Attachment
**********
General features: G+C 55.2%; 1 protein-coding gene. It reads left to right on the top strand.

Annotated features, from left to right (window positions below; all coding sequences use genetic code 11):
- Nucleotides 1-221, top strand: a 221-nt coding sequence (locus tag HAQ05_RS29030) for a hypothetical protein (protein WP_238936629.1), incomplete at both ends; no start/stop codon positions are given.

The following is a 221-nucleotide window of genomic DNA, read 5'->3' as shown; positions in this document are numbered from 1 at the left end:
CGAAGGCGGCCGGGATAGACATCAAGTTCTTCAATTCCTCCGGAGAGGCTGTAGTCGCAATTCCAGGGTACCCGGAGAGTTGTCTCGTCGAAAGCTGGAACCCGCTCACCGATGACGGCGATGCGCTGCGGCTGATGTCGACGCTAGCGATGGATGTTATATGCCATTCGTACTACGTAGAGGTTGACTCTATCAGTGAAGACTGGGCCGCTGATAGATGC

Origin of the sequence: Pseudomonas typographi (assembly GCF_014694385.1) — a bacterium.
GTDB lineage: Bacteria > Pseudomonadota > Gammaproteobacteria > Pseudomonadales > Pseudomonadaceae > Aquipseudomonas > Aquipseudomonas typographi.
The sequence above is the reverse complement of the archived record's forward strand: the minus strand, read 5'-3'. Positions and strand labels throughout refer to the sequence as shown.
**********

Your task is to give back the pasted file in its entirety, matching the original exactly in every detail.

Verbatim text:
General features: G+C 55.2%; 1 protein-coding gene. It reads left to right on the top strand.

Annotated features, from left to right (window positions below; all coding sequences use genetic code 11):
- Nucleotides 1-221, top strand: a 221-nt coding sequence (locus tag HAQ05_RS29030) for a hypothetical protein (protein WP_238936629.1), incomplete at both ends; no start/stop codon positions are given.

The following is a 221-nucleotide window of genomic DNA, read 5'->3' as shown; positions in this document are numbered from 1 at the left end:
CGAAGGCGGCCGGGATAGACATCAAGTTCTTCAATTCCTCCGGAGAGGCTGTAGTCGCAATTCCAGGGTACCCGGAGAGTTGTCTCGTCGAAAGCTGGAACCCGCTCACCGATGACGGCGATGCGCTGCGGCTGATGTCGACGCTAGCGATGGATGTTATATGCCATTCGTACTACGTAGAGGTTGACTCTATCAGTGAAGACTGGGCCGCTGATAGATGC

Origin of the sequence: Pseudomonas typographi (assembly GCF_014694385.1) — a bacterium.
GTDB lineage: Bacteria > Pseudomonadota > Gammaproteobacteria > Pseudomonadales > Pseudomonadaceae > Aquipseudomonas > Aquipseudomonas typographi.
The sequence above is the reverse complement of the archived record's forward strand: the minus strand, read 5'-3'. Positions and strand labels throughout refer to the sequence as shown.